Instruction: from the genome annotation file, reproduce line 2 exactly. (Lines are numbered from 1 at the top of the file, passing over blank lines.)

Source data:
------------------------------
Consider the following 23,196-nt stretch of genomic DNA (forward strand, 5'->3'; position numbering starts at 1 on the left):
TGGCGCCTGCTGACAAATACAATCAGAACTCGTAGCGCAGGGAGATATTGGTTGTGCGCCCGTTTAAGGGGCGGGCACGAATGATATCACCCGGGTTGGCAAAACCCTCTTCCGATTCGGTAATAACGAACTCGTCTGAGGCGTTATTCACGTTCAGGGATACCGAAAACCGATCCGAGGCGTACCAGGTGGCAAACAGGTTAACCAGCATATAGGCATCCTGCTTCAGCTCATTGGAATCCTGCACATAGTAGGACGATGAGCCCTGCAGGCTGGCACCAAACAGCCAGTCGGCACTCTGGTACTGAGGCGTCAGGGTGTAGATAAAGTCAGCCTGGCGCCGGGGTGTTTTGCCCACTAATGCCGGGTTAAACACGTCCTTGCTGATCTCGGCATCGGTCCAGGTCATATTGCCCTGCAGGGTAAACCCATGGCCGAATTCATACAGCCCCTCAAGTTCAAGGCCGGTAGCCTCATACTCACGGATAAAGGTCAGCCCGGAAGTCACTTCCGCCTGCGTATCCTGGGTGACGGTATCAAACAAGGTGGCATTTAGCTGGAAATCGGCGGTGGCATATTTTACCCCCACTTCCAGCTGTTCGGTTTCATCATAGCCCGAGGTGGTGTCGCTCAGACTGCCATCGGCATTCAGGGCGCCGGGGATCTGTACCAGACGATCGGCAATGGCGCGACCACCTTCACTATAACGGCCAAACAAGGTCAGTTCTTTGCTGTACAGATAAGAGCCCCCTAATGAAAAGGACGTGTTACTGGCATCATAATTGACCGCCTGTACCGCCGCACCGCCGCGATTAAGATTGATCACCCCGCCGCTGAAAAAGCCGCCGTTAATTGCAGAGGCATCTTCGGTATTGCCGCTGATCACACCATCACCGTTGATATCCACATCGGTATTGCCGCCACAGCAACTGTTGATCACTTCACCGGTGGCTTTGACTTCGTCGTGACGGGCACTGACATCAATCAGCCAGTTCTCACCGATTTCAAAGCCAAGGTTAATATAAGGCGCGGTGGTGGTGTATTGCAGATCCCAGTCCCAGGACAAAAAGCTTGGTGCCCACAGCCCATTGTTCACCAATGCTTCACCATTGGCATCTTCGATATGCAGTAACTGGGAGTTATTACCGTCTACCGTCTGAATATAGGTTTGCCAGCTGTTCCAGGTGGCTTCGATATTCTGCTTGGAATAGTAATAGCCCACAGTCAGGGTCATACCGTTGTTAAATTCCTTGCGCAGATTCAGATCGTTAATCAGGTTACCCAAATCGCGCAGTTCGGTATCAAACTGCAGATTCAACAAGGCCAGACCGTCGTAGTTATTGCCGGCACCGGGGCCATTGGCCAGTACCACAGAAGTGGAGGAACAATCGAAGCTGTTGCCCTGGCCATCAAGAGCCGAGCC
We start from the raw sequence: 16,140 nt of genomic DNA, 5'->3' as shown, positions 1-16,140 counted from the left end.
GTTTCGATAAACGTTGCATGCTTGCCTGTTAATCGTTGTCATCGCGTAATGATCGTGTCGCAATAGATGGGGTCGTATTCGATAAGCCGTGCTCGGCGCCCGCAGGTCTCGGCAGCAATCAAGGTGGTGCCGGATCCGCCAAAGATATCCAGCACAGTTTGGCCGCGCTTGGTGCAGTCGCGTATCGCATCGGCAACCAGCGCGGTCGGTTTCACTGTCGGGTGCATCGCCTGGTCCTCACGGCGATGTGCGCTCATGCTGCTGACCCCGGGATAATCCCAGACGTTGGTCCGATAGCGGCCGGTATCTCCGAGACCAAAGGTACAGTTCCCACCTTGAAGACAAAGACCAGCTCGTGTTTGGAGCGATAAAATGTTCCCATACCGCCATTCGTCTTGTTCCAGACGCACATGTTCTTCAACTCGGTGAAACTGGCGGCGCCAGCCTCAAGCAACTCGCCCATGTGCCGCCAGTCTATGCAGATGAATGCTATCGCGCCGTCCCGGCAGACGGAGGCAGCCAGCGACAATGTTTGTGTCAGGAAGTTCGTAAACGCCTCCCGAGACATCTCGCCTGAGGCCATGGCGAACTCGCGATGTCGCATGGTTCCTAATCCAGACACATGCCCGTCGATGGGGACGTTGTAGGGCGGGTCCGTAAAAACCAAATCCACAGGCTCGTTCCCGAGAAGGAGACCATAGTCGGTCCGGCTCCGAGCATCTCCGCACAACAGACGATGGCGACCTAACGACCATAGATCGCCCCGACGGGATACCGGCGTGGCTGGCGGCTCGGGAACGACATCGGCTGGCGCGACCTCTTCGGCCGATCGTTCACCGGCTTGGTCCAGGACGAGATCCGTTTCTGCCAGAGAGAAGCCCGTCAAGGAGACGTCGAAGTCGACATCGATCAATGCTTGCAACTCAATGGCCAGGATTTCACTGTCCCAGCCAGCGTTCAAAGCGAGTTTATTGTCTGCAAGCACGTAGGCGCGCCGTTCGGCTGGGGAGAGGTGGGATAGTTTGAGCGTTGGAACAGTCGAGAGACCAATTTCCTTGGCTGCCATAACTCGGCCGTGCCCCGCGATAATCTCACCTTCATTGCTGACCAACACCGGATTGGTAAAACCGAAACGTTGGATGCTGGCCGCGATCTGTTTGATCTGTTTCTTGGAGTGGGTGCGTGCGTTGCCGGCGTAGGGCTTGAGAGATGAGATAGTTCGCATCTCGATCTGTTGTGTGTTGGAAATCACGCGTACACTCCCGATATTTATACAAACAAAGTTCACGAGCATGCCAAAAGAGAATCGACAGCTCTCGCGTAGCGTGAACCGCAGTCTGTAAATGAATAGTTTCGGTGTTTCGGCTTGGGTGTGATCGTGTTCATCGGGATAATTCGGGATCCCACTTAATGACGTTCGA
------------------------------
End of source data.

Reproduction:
TGGCGCCTGCTGACAAATACAATCAGAACTCGTAGCGCAGGGAGATATTGGTTGTGCGCCCGTTTAAGGGGCGGGCACGAATGATATCACCCGGGTTGGCAAAACCCTCTTCCGATTCGGTAATAACGAACTCGTCTGAGGCGTTATTCACGTTCAGGGATACCGAAAACCGATCCGAGGCGTACCAGGTGGCAAACAGGTTAACCAGCATATAGGCATCCTGCTTCAGCTCATTGGAATCCTGCACATAGTAGGACGATGAGCCCTGCAGGCTGGCACCAAACAGCCAGTCGGCACTCTGGTACTGAGGCGTCAGGGTGTAGATAAAGTCAGCCTGGCGCCGGGGTGTTTTGCCCACTAATGCCGGGTTAAACACGTCCTTGCTGATCTCGGCATCGGTCCAGGTCATATTGCCCTGCAGGGTAAACCCATGGCCGAATTCATACAGCCCCTCAAGTTCAAGGCCGGTAGCCTCATACTCACGGATAAAGGTCAGCCCGGAAGTCACTTCCGCCTGCGTATCCTGGGTGACGGTATCAAACAAGGTGGCATTTAGCTGGAAATCGGCGGTGGCATATTTTACCCCCACTTCCAGCTGTTCGGTTTCATCATAGCCCGAGGTGGTGTCGCTCAGACTGCCATCGGCATTCAGGGCGCCGGGGATCTGTACCAGACGATCGGCAATGGCGCGACCACCTTCACTATAACGGCCAAACAAGGTCAGTTCTTTGCTGTACAGATAAGAGCCCCCTAATGAAAAGGACGTGTTACTGGCATCATAATTGACCGCCTGTACCGCCGCACCGCCGCGATTAAGATTGATCACCCCGCCGCTGAAAAAGCCGCCGTTAATTGCAGAGGCATCTTCGGTATTGCCGCTGATCACACCATCACCGTTGATATCCACATCGGTATTGCCGCCACAGCAACTGTTGATCACTTCACCGGTGGCTTTGACTTCGTCGTGACGGGCACTGACATCAATCAGCCAGTTCTCACCGATTTCAAAGCCAAGGTTAATATAAGGCGCGGTGGTGGTGTATTGCAGATCCCAGTCCCAGGACAAAAAGCTTGGTGCCCACAGCCCATTGTTCACCAATGCTTCACCATTGGCATCTTCGATATGCAGTAACTGGGAGTTATTACCGTCTACCGTCTGAATATAGGTTTGCCAGCTGTTCCAGGTGGCTTCGATATTCTGCTTGGAATAGTAATAGCCCACAGTCAGGGTCATACCGTTGTTAAATTCCTTGCGCAGATTCAGATCGTTAATCAGGTTACCCAAATCGCGCAGTTCGGTATCAAACTGCAGATTCAACAAGGCCAGACCGTCGTAGTTATTGCCGGCACCGGGGCCATTGGCCAGTACCACAGAAGTGGAGGAACAATCGAAGCTGTTGCCCTGGCCATCAAGAGCCGAGCC